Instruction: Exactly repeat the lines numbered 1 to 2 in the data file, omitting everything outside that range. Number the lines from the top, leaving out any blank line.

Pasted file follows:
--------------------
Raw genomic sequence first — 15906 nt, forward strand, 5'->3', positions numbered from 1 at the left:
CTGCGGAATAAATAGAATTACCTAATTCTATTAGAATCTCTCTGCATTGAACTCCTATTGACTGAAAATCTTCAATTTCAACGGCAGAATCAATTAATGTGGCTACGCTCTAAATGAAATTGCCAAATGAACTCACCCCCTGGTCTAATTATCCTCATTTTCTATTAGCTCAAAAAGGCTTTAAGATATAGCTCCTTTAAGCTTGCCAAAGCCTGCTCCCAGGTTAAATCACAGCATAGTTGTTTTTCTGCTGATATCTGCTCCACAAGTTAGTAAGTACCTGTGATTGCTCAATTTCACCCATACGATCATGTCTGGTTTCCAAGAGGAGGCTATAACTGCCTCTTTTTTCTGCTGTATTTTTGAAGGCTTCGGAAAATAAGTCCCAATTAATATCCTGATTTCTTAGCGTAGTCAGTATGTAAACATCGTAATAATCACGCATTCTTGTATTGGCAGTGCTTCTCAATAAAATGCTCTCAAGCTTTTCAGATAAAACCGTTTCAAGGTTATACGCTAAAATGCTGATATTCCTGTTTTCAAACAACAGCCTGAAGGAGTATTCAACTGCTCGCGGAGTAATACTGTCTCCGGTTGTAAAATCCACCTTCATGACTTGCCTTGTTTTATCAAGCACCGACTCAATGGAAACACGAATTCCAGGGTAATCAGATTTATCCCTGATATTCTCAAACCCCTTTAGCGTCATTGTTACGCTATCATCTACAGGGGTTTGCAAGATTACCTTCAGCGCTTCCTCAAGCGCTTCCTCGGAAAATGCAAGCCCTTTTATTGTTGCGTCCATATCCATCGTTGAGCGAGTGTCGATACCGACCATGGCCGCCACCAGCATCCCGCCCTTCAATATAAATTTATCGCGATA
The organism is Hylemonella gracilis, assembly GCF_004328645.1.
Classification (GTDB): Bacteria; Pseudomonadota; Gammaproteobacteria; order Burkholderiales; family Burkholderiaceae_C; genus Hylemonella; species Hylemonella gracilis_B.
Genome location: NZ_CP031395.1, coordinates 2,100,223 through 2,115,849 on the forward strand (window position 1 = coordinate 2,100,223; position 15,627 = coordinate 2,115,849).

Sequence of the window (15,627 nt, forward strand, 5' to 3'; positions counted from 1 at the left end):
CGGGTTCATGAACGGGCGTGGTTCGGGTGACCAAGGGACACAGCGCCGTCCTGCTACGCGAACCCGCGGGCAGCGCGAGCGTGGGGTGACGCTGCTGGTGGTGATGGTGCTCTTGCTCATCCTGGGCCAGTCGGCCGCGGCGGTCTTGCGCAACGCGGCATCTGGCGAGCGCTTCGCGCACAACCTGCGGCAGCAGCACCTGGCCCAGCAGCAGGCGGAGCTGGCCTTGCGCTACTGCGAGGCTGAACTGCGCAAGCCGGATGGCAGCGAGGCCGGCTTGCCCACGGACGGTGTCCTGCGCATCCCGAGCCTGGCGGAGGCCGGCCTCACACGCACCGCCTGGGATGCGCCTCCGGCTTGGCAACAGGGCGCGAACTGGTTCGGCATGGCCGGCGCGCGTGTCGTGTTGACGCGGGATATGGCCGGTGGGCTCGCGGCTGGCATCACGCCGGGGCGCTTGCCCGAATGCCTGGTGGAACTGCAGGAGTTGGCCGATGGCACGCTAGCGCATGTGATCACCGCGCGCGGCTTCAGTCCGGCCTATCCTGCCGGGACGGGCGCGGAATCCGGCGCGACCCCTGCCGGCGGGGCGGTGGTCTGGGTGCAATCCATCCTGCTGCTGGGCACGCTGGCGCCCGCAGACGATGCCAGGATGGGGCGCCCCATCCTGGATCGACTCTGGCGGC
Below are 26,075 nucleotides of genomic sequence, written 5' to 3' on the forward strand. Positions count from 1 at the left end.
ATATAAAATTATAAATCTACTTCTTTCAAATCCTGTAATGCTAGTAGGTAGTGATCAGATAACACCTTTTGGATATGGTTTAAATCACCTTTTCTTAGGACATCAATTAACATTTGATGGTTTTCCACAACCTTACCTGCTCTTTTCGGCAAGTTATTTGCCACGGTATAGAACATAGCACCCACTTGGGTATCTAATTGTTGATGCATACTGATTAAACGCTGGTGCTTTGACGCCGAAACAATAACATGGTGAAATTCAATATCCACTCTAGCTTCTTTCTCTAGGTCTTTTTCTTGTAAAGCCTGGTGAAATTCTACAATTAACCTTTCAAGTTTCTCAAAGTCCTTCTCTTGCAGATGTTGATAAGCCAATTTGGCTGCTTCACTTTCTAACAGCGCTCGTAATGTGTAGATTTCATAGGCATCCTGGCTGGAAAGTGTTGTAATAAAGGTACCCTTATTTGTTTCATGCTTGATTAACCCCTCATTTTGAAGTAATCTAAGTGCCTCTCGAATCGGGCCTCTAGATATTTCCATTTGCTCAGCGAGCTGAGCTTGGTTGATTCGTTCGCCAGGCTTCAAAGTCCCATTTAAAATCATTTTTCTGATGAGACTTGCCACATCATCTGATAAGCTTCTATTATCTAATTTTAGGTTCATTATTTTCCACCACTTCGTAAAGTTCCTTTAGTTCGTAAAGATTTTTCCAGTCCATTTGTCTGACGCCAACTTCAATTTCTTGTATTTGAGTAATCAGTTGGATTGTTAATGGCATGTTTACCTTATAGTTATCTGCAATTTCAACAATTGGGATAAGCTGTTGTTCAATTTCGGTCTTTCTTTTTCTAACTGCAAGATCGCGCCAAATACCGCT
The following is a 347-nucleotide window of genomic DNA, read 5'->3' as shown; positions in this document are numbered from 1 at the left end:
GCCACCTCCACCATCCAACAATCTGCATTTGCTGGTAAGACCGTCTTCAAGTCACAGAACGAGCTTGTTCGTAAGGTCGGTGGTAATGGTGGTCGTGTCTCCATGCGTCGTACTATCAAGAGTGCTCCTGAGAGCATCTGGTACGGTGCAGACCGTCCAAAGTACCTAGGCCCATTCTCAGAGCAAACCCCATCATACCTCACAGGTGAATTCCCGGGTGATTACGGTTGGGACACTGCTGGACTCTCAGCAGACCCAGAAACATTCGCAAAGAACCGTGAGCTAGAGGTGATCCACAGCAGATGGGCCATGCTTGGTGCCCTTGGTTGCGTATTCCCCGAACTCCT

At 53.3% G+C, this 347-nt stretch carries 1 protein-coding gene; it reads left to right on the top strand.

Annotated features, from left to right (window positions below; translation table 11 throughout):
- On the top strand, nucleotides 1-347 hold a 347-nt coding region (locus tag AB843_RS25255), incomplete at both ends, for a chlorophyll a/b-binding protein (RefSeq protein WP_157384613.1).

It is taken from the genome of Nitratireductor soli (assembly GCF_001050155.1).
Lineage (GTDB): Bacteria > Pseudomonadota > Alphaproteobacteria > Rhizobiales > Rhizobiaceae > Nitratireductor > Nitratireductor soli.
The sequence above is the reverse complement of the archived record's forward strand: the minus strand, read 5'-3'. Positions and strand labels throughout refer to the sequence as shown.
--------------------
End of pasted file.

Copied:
Raw genomic sequence first — 15906 nt, forward strand, 5'->3', positions numbered from 1 at the left:
CTGCGGAATAAATAGAATTACCTAATTCTATTAGAATCTCTCTGCATTGAACTCCTATTGACTGAAAATCTTCAATTTCAACGGCAGAATCAATTAATGTGGCTACGCTCTAAATGAAATTGCCAAATGAACTCACCCCCTGGTCTAATTATCCTCATTTTCTATTAGCTCAAAAAGGCTTTAAGATATAGCTCCTTTAAGCTTGCCAAAGCCTGCTCCCAGGTTAAATCACAGCATAGTTGTTTTTCTGCTGATATCTGCTCCACAAGTTAGTAAGTACCTGTGATTGCTCAATTTCACCCATACGATCATGTCTGGTTTCCAAGAGGAGGCTATAACTGCCTCTTTTTTCTGCTGTATTTTTGAAGGCTTCGGAAAATAAGTCCCAATTAATATCCTGATTTCTTAGCGTAGTCAGTATGTAAACATCGTAATAATCACGCATTCTTGTATTGGCAGTGCTTCTCAATAAAATGCTCTCAAGCTTTTCAGATAAAACCGTTTCAAGGTTATACGCTAAAATGCTGATATTCCTGTTTTCAAACAACAGCCTGAAGGAGTATTCAACTGCTCGCGGAGTAATACTGTCTCCGGTTGTAAAATCCACCTTCATGACTTGCCTTGTTTTATCAAGCACCGACTCAATGGAAACACGAATTCCAGGGTAATCAGATTTATCCCTGATATTCTCAAACCCCTTTAGCGTCATTGTTACGCTATCATCTACAGGGGTTTGCAAGATTACCTTCAGCGCTTCCTCAAGCGCTTCCTCGGAAAATGCAAGCCCTTTTATTGTTGCGTCCATATCCATCGTTGAGCGAGTGTCGATACCGACCATGGCCGCCACCAGCATCCCGCCCTTCAATATAAATTTATCGCGATA